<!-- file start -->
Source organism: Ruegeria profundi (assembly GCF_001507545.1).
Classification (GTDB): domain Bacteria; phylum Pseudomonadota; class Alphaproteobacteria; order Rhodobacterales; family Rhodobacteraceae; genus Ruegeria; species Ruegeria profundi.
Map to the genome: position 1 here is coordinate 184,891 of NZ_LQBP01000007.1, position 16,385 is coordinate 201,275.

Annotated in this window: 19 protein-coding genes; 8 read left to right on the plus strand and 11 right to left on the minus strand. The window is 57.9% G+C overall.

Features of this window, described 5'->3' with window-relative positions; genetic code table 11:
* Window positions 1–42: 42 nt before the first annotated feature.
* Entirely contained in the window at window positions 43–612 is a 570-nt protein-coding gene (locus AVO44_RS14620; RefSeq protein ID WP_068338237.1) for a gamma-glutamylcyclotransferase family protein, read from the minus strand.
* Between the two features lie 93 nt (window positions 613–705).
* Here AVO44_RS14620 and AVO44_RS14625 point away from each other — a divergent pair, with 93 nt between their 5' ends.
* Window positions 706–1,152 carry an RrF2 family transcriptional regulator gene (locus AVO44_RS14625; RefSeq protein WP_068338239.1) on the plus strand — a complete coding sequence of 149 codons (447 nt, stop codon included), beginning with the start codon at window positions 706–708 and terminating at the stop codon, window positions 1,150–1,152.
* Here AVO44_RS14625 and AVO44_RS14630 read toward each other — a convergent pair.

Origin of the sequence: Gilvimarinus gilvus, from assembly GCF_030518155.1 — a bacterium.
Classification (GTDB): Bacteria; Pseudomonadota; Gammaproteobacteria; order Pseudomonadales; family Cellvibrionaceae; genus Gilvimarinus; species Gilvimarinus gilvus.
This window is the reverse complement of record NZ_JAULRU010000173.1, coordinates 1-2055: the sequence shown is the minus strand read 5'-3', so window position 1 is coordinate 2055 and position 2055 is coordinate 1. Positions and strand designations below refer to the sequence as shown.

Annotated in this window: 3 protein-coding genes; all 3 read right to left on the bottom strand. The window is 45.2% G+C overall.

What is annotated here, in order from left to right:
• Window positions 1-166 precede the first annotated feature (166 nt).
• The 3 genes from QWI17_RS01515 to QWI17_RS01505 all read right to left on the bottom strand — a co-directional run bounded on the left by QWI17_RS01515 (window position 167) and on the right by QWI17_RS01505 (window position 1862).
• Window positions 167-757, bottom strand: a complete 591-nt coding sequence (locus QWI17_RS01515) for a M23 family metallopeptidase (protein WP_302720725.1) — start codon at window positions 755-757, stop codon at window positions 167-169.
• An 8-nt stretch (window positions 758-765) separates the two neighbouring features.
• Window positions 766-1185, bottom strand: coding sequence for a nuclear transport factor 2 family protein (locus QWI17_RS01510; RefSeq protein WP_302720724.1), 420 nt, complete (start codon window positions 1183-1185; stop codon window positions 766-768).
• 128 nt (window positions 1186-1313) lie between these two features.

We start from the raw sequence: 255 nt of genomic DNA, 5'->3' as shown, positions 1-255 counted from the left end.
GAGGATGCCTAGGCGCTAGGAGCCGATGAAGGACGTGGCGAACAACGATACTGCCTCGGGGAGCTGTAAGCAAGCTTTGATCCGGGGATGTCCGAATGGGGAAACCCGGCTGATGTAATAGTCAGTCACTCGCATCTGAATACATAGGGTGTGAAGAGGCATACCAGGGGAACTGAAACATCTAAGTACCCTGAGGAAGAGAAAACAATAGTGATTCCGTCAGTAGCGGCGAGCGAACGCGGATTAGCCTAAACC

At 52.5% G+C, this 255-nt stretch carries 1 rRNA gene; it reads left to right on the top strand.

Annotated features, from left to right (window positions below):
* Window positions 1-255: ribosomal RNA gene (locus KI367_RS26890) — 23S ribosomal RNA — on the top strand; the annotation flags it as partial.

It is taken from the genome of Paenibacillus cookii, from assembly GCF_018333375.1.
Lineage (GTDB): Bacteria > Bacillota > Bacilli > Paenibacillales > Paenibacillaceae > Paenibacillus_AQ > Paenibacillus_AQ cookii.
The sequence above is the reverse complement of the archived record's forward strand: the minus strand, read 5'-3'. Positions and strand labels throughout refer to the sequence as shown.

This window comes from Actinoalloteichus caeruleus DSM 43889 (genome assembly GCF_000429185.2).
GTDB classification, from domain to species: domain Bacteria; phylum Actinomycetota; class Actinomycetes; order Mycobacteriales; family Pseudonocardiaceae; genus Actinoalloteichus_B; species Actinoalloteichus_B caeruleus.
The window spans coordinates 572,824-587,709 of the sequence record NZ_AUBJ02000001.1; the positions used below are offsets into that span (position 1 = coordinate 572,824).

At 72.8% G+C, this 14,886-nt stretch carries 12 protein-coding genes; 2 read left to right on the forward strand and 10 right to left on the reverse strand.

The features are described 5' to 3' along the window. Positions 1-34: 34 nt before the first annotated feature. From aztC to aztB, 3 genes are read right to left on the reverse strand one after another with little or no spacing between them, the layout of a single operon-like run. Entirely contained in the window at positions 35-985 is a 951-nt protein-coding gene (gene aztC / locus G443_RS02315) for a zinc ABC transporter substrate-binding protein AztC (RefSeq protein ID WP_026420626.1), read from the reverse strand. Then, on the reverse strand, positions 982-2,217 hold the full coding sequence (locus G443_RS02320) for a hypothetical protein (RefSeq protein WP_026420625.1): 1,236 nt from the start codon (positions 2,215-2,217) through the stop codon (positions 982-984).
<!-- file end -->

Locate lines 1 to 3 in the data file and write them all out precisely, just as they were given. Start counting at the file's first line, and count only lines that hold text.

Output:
Source organism: Ruegeria profundi (assembly GCF_001507545.1).
Classification (GTDB): domain Bacteria; phylum Pseudomonadota; class Alphaproteobacteria; order Rhodobacterales; family Rhodobacteraceae; genus Ruegeria; species Ruegeria profundi.
Map to the genome: position 1 here is coordinate 184,891 of NZ_LQBP01000007.1, position 16,385 is coordinate 201,275.